CICCIO: Sacramento State cut a deal with terrorism-loving occupiers. CBS celebrated it as 'dialogue'.

As university leaders surrendered, they had many members of the American news media to assist them with messaging.

Weeks ago, the nation watched as terrorist-endorsed antagonists seized control of America’s most elite university campuses. While schools in Florida and Texas nipped their occupations in the bud, other schools chose to negotiate with those terrorist wannabes, begging them to return power back to administration.

Billed as ‘peaceful protest’ against the plight of the Palestinian people, students and outside agitators took campuses hostage, demanding that universities cut all financial ties to the state of Israel, slash partnership programs with Israeli universities, and make public statements condemning the Jewish state. 

Classes were canceled. Graduations were canceled. At many universities, administrations effectively relinquished complete control to their angry mobs. But luckily, as university leaders surrendered, they had many members of the American news media to assist them with messaging.

In one segment covering the chaos, CBS News blamed unrest in the Middle East for “stoking unrest on college campuses,” but celebrated California State University, Sacramento as a “stand out” example. The news package praised University President J. Luke Wood who supposedly “oversaw a peaceful end” to its campus occupation.

“The encampment here came down, not with violence, but with dialogue,” CBS’ Elise Preston ‘reported.’

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The segment then cuts to Wood, who explains that “what a lot of students are really looking for” is “to take a moral stance about what is taking place in the world.”

Preston’s report does not even attempt to feign objectivity. “He leads with empathy,” she coos, as the video displays a photograph of Wood as a child. “The 42-year-old grew up in foster care, suffered bouts of hunger and homelessness, and earned his degrees here.”

The word “dialogue” is doing some heavy lifting in Preston’s characterization of the events that led to the voluntary disbandment of Sacramento State’s campus occupation.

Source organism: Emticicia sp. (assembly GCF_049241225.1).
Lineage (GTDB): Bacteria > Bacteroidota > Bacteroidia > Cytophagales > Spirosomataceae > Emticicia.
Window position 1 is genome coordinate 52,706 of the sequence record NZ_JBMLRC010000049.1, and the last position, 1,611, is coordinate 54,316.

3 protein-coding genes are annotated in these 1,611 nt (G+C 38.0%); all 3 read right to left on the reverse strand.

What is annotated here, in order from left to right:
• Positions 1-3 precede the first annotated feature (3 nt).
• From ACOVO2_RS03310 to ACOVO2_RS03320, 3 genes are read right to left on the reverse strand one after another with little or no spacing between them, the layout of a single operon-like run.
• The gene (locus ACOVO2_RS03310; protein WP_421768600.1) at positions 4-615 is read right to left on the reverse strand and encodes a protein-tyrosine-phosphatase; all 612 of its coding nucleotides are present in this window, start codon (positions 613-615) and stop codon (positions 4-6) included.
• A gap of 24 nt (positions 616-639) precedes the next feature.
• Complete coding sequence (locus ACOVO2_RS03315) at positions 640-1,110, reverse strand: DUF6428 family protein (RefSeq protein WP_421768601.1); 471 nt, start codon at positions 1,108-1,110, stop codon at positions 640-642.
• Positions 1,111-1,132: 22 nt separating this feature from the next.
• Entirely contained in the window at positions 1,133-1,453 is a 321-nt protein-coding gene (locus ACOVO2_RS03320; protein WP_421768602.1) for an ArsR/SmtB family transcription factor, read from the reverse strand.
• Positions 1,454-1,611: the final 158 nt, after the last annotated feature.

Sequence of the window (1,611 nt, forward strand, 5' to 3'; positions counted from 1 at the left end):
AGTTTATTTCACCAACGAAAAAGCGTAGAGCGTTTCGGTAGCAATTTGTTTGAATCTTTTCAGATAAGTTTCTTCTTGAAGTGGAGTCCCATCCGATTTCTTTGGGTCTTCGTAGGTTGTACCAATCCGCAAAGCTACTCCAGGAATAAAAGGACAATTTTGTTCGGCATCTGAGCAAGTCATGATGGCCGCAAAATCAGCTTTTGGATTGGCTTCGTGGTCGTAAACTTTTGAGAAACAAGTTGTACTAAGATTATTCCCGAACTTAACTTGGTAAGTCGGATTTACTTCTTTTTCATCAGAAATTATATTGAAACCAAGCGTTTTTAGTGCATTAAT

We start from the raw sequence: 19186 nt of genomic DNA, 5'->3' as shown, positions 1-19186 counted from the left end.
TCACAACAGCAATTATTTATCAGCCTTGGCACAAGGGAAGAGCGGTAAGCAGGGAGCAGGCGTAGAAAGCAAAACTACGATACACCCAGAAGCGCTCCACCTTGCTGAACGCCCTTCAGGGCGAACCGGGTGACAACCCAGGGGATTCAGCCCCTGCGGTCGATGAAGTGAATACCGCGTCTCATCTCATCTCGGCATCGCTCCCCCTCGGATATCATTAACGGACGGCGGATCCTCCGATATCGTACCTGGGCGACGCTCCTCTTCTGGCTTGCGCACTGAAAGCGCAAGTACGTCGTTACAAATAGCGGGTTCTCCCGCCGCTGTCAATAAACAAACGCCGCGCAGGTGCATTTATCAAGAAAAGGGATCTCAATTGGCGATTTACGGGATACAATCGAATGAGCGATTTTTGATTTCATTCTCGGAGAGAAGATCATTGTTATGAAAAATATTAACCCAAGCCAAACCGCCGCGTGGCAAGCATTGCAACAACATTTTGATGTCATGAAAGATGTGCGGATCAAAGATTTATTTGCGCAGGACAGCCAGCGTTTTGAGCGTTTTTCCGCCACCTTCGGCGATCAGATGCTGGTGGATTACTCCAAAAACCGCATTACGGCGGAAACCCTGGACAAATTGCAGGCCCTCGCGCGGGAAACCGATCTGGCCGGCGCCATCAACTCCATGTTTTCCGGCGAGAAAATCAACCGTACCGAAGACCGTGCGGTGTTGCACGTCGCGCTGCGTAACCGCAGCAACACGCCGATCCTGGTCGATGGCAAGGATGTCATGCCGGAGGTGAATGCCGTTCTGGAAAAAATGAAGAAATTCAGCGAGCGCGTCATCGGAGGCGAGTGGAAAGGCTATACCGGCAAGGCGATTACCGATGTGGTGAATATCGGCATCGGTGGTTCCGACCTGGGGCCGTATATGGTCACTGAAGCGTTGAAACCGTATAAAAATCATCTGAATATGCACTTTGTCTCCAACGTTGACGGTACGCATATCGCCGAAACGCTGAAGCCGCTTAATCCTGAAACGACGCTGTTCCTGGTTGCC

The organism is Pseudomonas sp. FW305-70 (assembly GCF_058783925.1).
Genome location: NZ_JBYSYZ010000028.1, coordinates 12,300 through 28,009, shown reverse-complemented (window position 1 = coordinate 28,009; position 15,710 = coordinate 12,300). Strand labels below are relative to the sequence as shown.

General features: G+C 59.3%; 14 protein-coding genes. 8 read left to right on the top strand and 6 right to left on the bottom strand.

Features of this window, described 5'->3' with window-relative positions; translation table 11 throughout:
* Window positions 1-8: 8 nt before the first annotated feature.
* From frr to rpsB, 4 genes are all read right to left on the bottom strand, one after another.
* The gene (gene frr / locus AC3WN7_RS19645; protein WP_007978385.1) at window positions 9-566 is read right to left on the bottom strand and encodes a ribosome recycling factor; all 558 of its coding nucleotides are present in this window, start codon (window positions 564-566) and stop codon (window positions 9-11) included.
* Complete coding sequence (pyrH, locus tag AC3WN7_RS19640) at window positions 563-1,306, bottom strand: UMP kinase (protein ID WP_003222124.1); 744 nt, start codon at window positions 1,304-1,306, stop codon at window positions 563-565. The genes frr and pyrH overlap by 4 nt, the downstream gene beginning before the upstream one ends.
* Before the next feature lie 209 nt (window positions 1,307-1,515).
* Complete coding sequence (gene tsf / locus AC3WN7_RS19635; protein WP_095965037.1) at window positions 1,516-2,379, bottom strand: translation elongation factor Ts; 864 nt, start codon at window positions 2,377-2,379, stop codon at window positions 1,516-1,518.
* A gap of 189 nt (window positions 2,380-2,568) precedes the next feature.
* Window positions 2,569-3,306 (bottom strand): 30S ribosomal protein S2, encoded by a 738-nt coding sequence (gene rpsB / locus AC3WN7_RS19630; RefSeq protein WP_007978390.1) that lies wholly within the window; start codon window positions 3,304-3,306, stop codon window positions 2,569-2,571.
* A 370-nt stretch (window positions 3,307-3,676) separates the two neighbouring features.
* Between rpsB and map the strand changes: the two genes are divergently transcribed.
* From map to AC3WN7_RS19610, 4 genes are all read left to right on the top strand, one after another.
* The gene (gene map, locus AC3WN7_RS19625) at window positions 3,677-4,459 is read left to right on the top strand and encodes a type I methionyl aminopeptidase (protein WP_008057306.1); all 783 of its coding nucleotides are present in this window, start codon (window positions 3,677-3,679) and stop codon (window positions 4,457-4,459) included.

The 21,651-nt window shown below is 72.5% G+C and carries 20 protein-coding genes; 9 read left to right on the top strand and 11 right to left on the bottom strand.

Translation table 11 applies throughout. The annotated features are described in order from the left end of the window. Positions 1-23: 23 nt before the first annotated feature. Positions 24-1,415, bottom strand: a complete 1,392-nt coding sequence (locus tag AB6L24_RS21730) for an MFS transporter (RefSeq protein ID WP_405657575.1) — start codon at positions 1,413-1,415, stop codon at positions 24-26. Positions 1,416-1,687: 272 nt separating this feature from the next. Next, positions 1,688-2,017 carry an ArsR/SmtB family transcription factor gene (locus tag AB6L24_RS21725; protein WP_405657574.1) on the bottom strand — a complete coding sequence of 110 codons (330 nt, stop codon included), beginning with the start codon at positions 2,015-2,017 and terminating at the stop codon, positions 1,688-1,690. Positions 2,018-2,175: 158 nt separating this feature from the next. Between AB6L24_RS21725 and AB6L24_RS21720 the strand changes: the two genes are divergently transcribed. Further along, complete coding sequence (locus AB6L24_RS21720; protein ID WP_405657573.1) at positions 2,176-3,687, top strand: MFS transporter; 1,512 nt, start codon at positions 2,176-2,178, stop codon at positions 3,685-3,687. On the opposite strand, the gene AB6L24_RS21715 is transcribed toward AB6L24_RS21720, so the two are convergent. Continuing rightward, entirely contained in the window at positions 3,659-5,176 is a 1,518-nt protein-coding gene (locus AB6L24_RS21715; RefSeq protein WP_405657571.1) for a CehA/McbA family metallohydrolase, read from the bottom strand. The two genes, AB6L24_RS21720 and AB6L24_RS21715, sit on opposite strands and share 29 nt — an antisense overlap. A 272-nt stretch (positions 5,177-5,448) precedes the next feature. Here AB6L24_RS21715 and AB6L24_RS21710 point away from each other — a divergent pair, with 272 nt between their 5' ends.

In reality, Wood entered into negotiations with the Hamas-endorsed students holding his campus hostage. It was only after the two parties reached an agreement that the occupiers dispersed.

The CBS segment allowed him to characterize these negotiations as “listening sessions.”

“I did 92 listening sessions. 75 minutes each, with over 1500 of our students, faculty, staff,” he can be seen telling Preston

After these “listening sessions” with terrorist sympathizers, Wood issued a memorandum and a number of policy updates at the behest of his campus chapter of Hamas Youth. After discussions with encampment leaders, the university announced that the protesters would soon dissipate, and indeed they did.

But CBS reported that Sacramento State’s occupation ended “as the school shared” a new policy promising to divest from corporations that “violate fundamental human rights.” The report’s language suggests that these two events are simply concurrent, and not mutually agreed upon transactional outcomes.

“We’re not investing in students’ future by engaging in relationships with companies that profit from war,” Wood says. 

The report then cuts to an interview with a female occupier who rejoices through tears that she felt “heard” by the university, and laments that “my whole life, no one’s asked me what I thought about…U.S. Arab relations.”

Notably absent from CBS’ report is the fact that these remarkably timed announcements feature remarkably similar language to that used in the list of demands issued by encampment organizers. 

Demands included that the California State University system “Declare the occupation, colonization, and ethnic cleansing of the Palestinian people, as well as the U.S.-Israeli genocide in Gaza, illegal and indefensible,” and “defend all student activism” and all students “especially Palestinian, Arab, and Muslim students,” while “ensuring full amnesty for protesting students.”

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The group also, of course, demanded that the school “Divest from all companies and partnerships that actively participate in the occupation, colonization, and ethnic cleansing of the Palestinian people,” including all partnerships with “institutions and programs in Israel.”

A memo accompanying the policy updates stated that “CSU Sacramento opposes and condemns all acts of genocide, ethnic cleansing, terrorism and other activities that violate fundamental human rights,” and “unequivocally condemn hate and bias in all forms.”

The university emphasized to news media that language within the policy changes– which were made to appease activists who directly accuse the state of Israel of ‘genocide’ and ‘ethnic cleansing’– was“meant to cover the many atrocities and challenges that are taking place all over the world.”

Preston uses her conversation with Wood to take a dig at schools who brought in police to restore order to their campuses.

“There were several schools across the country, you saw police move in with riot gear. This isn’t a war zone, it’s a college campus,” Preston says. 

Wood responds by saying that “as a Black man” he gets “ a heightened level of anxiety” about bringing police into a situation.

Editorials and op-eds reflect the opinion of the authors and not necessarily that of Campus Reform or the Leadership Institute.